The e-mobility service provider ("eMP") is in a contractual relationship with the user or its employer. He provides charging cards for the access to charging stations and information regarding the charging stations (for instance their availabilities). The charge point operator ("CPO") manages the charging stations, charges the vehicles through its charging stations and provides information regarding the charging stations (for instance their availabilities). The CPO is in a contractual relationship with the eMP.
The Belgian VAT authorities consider that the composite supplies of both the eMP and the CPO are to be qualified as the supply of electricity (the other related services are ancillary to the charging of the vehicles). The supply of that electricity by the CPO to the eMP will consequently be deemed to be located where the eMP is established (the eMP reselling the electricity). The supply of electricity by the eMP to the end-user will consequently be deemed to be located where the electricity is used and consumed (i.e. in the Member State where the vehicle is charged).
Qualification from an energy law perspective
According to the regional legislations and the general practice of the regional energy regulators, the operators of public charging stations are usually not considered as suppliers of electricity. Therefore, from an energy regulatory perspective, the VAT qualification retained is not believed to trigger the need for the CPO or the eMP to obtain an electricity supply license. A case-by-case analysis is however recommended considering the various concrete situations encountered in practice and the differences between the regions (e.g. operator self-generating the electricity, large sites with multiple charging stations and charging points).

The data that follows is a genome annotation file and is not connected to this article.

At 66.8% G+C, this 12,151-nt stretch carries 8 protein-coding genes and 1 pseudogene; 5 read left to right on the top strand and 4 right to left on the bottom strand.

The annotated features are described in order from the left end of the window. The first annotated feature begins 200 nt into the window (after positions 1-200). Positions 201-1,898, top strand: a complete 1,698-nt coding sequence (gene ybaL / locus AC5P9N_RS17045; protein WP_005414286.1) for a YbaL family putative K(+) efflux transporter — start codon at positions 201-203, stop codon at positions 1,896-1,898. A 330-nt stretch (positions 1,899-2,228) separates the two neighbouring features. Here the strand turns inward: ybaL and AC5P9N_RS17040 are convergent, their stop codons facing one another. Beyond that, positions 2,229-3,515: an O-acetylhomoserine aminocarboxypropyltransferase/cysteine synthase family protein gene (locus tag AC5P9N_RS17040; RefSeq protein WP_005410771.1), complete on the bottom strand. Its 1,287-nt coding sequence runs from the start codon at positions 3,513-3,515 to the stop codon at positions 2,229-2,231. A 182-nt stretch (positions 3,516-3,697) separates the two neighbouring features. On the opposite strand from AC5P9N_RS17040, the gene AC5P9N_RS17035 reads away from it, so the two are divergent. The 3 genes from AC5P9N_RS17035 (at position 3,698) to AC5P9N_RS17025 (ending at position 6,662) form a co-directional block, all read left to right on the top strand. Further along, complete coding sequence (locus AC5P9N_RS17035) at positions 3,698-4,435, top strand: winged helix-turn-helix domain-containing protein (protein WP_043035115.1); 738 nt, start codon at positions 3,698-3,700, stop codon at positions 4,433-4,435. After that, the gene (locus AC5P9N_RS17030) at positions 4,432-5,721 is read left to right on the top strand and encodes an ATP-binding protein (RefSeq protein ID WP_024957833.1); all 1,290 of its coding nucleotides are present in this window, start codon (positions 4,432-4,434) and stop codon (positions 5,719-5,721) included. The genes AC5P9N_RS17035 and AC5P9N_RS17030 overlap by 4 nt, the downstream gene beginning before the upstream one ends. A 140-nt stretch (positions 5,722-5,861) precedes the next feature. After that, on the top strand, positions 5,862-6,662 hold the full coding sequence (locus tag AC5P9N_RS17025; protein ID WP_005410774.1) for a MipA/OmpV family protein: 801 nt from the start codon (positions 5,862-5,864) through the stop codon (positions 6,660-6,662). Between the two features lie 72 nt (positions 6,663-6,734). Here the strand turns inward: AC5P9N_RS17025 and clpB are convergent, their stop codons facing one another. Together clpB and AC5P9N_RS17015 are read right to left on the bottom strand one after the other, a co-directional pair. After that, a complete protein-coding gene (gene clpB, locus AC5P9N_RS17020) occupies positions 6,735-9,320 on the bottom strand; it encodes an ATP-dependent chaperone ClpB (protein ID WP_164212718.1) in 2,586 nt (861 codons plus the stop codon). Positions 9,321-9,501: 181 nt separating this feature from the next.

Charging station in the employee's house
In this scenario, the employee contracts with an energy supplier and incurs the costs related to the charging of the vehicle. The employer usually then contracts with an eMP that will control the meters and help the employer to refund the charging costs to the employee.
Where the employer refunds directly the charging costs to the employee or where the eMP refunds the charging costs to the employee in the name and for the account of the employer, the eMP merely supplies a service subject to 21% (control of the meters and administrative assistance with the refund). Where it intervenes in the refund in the name and for the account of the employer, the eMP will treat the charging costs as a disbursement in the invoice it will issue to the employer.
Where the eMP refunds the charging costs to the employee in its own name and for its own account, the employee is considered as selling the electricity to the eMP who resells this electricity to the employer. The employee will in principle not be considered as exercising an economic activity by selling the electricity to the eMP (even in case the employee would have the status of taxable person for other activities).
Qualification from an energy law perspective
In such a scenario, there is not as such a supply of electricity but a mere reimbursement of costs. The VAT qualification retained is therefore not believed to trigger the need for the employee or the eMP to obtain an electricity supply license.
The employer will be able to deduct the VAT incurred on the electricity it has purchased (not in case of direct refund to the employee or indirect refund through the eMP). The VAT deduction right will however be limited and follow the rules applicable for vehicles. In case the electricity consumption may be individualized per vehicle, the VAT deduction percentage will be the same as for the other costs related to the vehicle. If the employer puts multiple vehicles at disposal of its employees, an overall average percentage may be used for the whole fleet. In case the electricity used for charging the vehicles cannot be distinguished from the overall electricity consumption of the employer, the employer will need to agree on a VAT deduction method with the VAT authorities.
In case of questions, please do not hesitate to contact the Belgian Tax Team or Energy Team of Fieldfisher.
Sign up to our email digest
Click to subscribe or manage your email preferences.